Covansys' first affirmative defense is that Rao's complaint fails to state a claims for which relief can be granted. This defense is simply a statement of the Fed. R. Civ. P. 12(6) standard. We agree with those courts within this District that have concluded that, because Form 20 of the Federal Rules of Civil Procedure's Appendix of Forms lists the defense as an affirmative defense, and Fed. R. Civ. P. 84 authorizes the use of the Forms' model defenses, the defense of "failure to state a claim" may be raised as an affirmative defense. See, e.g., Reis Robotics USA, Inc. v. Concept Industries, Inc., No. 06-CV-1430, 2006 WL 3198934 (N.D. Ill., Nov. 6, 2006); Ivanhoe Financial, Inc. v. Highland Banc Corp., No. 03 C 7336, 2004 WL 2091997 (N.D. Ill., Sept. 15, 2004); Ring v. Board of Educ. Community School Dist. No. 60, No. 03 C 7937, 2004 WL 1687009 (N.D. Ill., July 27, 2004). While the affirmative defense of "failure to state a claim" is proper, Covansys has not, until argument in its response to Rao's motion to strike, provided any of the minimal specifics required by Rule 8 to provide Rao any notice as to why his complaint fails to state claims for which relief may be granted. Accordingly, Covansys' first affirmative defense is stricken without prejudice.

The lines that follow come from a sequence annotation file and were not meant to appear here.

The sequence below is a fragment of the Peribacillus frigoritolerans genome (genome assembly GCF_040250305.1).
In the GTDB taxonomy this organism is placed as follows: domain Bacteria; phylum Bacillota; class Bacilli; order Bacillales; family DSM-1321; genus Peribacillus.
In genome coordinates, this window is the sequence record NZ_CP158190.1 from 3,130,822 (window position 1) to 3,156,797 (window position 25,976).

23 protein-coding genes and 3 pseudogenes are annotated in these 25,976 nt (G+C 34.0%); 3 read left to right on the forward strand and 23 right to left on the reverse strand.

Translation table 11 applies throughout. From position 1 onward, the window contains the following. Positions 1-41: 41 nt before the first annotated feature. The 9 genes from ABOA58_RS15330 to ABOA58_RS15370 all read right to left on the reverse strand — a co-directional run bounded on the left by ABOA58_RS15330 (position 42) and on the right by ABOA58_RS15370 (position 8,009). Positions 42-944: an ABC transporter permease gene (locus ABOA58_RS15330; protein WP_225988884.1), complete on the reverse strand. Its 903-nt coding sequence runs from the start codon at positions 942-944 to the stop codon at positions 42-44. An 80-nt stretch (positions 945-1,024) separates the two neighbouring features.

Rao also challenges Covansys' second affirmative defense, in which Covansys asserts that Rao's complaint is barred because Rao has failed to mitigate damages. He argues that because failure to mitigate damages does not bar a complaint, but only reduces the award, the defense is not a proper affirmative defense, and that in any case he did not have a legal duty to mitigate damages. Rao's challenge fails. First, failure to mitigate damages is an affirmative defense under Illinois law. Kensington Rock Island Ltd. Partnership v. American Eagle Historic Partners, 921 F.2d 122, 125 (7th Cir. 1990) (citing Toushin v. Gonsky, 395 N.E.2d 1124, 1130 (Ill. App. 1979)). Second, the duty to mitigate damages is applicable in a variety of situations in which plaintiff claims damages based upon tort or contract. Pioneer Bank & Trust Co. v. Seiko Sporting Goods, U.S.A. Co., 540 N.E.2d 808, 812 (Ill. App. 1989); Board of Education of Indian Prairie Sch. Dist. v. DuPage County Elections Comm'n, 793 N.E.2d 954, 960 (Ill. App. 2003); see also Outboard Marine Corp. v. Babcock Industries, Inc., 106 F.3d 182, 184 (7th Cir.1997). Finally, at this early stage in the litigation, Covansys has pled this defense with adequate specificity. See, e.g., Fleet Business Credit Corp. v. National City Leasing Corp., 191 FRAT 568, 570 (N.D. Ill. 1999) (holding that "in cases where discovery has barely begun, the failure to mitigate defense is sufficiently pled without additional facts").